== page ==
Archive for the ‘Friends of the Mississippi River’ Tag
What does the Minnesota River have to do with Minneapolis parks? The Minneapolis Board of Park Commissioners, in 1934, tried to help Minnesota Gov. Floyd B. Olson convince the federal government to acquire the Minnesota River valley from Shakopee to Mendota and make it a national park.
I only have the bare bones of the story, but I wanted to throw them out there so someone else could expand it if so inclined. I find this bit of history particularly interesting in light of important efforts by Friends of the Mississippi River and the National Park Service to protect and preserve our rivers. In 1934, Gov. Olson wrote to the Minneapolis park board asking for assistance. I’ve reproduced the letter in full.
Always willing to cooperate on park projects, the Minneapolis park board, with Supt. Theodore Wirth’s support, voted on May 2 to give Harold Lathrop, “an employee in the Engineering Department,” leave of absence with pay to go to Washington, D.C. “and spend such time as is necessary in the interest of the proposed plan.”
It’s obvious from Gov. Olson’s letter that he had already secured the assistance of Wirth and Lathrop, and the park board presumably, in creating a map of the “recreational possibilities” of the area. I have never seen such a map created solely for that purpose, but in 1935, the park board published Theodore Wirth’s Tentative Study Plan for the West Section of a Metropolitan Park System. That report contained a detailed map of all of Hennepin County and more, including the closeup below of the Minnesota River Valley. (The full report and map are appended to the park board’s 1935 annual report.)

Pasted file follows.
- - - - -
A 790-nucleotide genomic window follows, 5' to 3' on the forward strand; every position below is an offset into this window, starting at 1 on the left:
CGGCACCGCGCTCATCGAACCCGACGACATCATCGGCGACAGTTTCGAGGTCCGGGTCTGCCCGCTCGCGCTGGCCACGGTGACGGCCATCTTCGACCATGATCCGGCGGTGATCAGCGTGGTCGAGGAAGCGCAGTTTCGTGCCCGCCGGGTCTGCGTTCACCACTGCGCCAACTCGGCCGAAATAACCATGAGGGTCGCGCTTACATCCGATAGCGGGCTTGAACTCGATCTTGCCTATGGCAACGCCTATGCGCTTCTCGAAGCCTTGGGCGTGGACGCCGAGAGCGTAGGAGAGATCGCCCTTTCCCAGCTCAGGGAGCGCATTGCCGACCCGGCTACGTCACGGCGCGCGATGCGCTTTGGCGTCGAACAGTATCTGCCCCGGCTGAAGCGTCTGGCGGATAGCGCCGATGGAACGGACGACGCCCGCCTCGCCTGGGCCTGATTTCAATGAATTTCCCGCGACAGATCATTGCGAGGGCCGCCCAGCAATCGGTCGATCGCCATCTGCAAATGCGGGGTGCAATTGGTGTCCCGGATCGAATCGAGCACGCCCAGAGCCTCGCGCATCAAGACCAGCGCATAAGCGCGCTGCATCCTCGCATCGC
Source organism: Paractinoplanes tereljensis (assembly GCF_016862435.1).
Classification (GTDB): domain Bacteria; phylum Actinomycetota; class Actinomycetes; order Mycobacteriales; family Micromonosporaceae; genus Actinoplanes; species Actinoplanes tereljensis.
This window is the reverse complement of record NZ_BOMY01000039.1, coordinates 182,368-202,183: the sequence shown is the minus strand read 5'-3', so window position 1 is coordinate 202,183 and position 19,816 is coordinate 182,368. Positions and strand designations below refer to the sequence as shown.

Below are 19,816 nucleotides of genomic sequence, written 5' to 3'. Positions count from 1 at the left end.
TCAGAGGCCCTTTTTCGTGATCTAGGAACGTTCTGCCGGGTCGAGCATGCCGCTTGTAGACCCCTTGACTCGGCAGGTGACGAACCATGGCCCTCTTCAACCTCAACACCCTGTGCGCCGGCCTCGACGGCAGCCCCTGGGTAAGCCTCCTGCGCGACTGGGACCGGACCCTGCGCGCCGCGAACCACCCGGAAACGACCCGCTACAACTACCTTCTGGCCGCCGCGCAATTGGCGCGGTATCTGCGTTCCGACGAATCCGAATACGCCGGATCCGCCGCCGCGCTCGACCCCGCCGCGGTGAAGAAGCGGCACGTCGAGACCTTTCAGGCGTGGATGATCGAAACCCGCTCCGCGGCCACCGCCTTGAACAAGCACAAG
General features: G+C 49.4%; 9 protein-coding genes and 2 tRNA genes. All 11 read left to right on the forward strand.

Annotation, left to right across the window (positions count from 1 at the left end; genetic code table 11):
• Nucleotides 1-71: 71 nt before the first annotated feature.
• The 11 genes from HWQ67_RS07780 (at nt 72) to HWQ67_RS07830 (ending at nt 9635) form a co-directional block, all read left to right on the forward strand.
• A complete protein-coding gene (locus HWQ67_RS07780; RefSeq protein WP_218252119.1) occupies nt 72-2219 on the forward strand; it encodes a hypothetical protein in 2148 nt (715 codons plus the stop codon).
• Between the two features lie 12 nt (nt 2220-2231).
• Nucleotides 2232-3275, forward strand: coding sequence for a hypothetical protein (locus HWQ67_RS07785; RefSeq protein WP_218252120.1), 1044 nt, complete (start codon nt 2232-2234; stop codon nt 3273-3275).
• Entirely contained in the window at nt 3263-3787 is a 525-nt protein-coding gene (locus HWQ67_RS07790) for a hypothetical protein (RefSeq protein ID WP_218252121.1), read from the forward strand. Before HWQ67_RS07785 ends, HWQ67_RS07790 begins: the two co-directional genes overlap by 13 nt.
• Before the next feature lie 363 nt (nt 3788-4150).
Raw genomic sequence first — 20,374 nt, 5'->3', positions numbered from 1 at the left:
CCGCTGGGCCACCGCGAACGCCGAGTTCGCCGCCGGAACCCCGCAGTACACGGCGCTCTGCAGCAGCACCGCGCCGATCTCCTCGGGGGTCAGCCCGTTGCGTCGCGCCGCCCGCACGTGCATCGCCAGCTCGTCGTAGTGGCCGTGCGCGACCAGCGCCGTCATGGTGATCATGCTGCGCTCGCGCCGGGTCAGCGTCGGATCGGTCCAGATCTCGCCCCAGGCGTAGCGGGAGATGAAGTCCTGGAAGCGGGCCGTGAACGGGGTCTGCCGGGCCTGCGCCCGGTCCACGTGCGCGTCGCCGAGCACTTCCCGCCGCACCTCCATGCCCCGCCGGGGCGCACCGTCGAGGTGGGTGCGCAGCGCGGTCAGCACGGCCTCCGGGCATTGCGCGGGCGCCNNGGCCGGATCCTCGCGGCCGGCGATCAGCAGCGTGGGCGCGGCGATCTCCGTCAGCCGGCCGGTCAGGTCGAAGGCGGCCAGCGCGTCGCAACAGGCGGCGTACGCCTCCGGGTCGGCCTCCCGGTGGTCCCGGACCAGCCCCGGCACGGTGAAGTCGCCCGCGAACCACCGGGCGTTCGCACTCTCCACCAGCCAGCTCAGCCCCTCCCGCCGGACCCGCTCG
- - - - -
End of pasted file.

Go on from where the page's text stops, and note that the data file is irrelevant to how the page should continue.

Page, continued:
I don’t know what became of Gov. Olson’s idea of a national park when Lathrop went off to Washington, D.C. An update came a month later when, at its June 6 meeting, the park board approved Wirth’s recommendation that Lathrop be given two months leave of absence without pay “to act as Project Director for the Federal Government in connection with the proposed Minnesota River Valley development.”
Barbara Sommer writes in Hard Work and A Good Deal that Lathrop was then hired by the National Park Service, which ran the Civilian Conservation Corps (CCC), a federal work-relief program, to supervise CCC work in state parks in Minnesota. There is no indication that any of that work involved a potential park along the Minnesota River. The young National Park Service employee running the CCC program was Conrad Wirth, Theodore’s middle son. Conrad’s performance in that role set him on a trajectory to become the Director of the National Park Service in the 1960s.
I don’t believe Lathrop ever returned to the Minneapolis park board. From his job coordinating federal work in state parks, he was hired as the first director of Minnesota State Parks less than a year later in July 1935. He held Minnesota’s top state parks job until 1946, when he supposedly retired at age 45. Eleven years later, however, he became the first director of state parks in Colorado. Colorado’s first state park is named Lathrop Park.
That’s all I know of the proposed Minnesota River Valley National Park — an intrigue sparked by one letter from the governor in a correspondence file. If you know more, I’d be happy to hear from you.
David C. Smith minneapolisparkhistory[at]q.com
P.S. Timely! Friends of the Mississippi River is hosting a fundraiser tomorrow night — October 4 — at the Nicollet Island Pavilion in Minneapolis. Suggested donation $100. Worthy cause! Also read the current StarTribune series on threats to the health of the Mississippi.